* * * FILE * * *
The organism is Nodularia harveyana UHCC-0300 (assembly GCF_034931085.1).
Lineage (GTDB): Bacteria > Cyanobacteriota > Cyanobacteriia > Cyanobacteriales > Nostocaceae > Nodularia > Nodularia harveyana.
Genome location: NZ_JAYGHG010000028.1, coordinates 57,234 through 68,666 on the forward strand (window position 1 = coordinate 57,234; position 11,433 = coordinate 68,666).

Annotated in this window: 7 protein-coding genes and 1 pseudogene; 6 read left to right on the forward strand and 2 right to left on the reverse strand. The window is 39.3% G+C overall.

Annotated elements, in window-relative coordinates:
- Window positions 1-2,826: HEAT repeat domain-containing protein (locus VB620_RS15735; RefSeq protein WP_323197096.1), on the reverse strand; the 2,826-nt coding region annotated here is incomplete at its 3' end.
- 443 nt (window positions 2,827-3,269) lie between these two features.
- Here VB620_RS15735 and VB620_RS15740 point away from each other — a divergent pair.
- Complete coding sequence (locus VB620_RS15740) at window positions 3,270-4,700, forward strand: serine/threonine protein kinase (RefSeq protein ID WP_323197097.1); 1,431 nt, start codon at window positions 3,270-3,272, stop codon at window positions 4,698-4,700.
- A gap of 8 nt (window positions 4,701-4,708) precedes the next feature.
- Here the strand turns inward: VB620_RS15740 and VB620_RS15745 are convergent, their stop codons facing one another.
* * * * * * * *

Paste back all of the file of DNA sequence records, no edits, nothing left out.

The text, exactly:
The organism is Nodularia harveyana UHCC-0300 (assembly GCF_034931085.1).
Lineage (GTDB): Bacteria > Cyanobacteriota > Cyanobacteriia > Cyanobacteriales > Nostocaceae > Nodularia > Nodularia harveyana.
Genome location: NZ_JAYGHG010000028.1, coordinates 57,234 through 68,666 on the forward strand (window position 1 = coordinate 57,234; position 11,433 = coordinate 68,666).

Annotated in this window: 7 protein-coding genes and 1 pseudogene; 6 read left to right on the forward strand and 2 right to left on the reverse strand. The window is 39.3% G+C overall.

Annotated elements, in window-relative coordinates:
- Window positions 1-2,826: HEAT repeat domain-containing protein (locus VB620_RS15735; RefSeq protein WP_323197096.1), on the reverse strand; the 2,826-nt coding region annotated here is incomplete at its 3' end.
- 443 nt (window positions 2,827-3,269) lie between these two features.
- Here VB620_RS15735 and VB620_RS15740 point away from each other — a divergent pair.
- Complete coding sequence (locus VB620_RS15740) at window positions 3,270-4,700, forward strand: serine/threonine protein kinase (RefSeq protein ID WP_323197097.1); 1,431 nt, start codon at window positions 3,270-3,272, stop codon at window positions 4,698-4,700.
- A gap of 8 nt (window positions 4,701-4,708) precedes the next feature.
- Here the strand turns inward: VB620_RS15740 and VB620_RS15745 are convergent, their stop codons facing one another.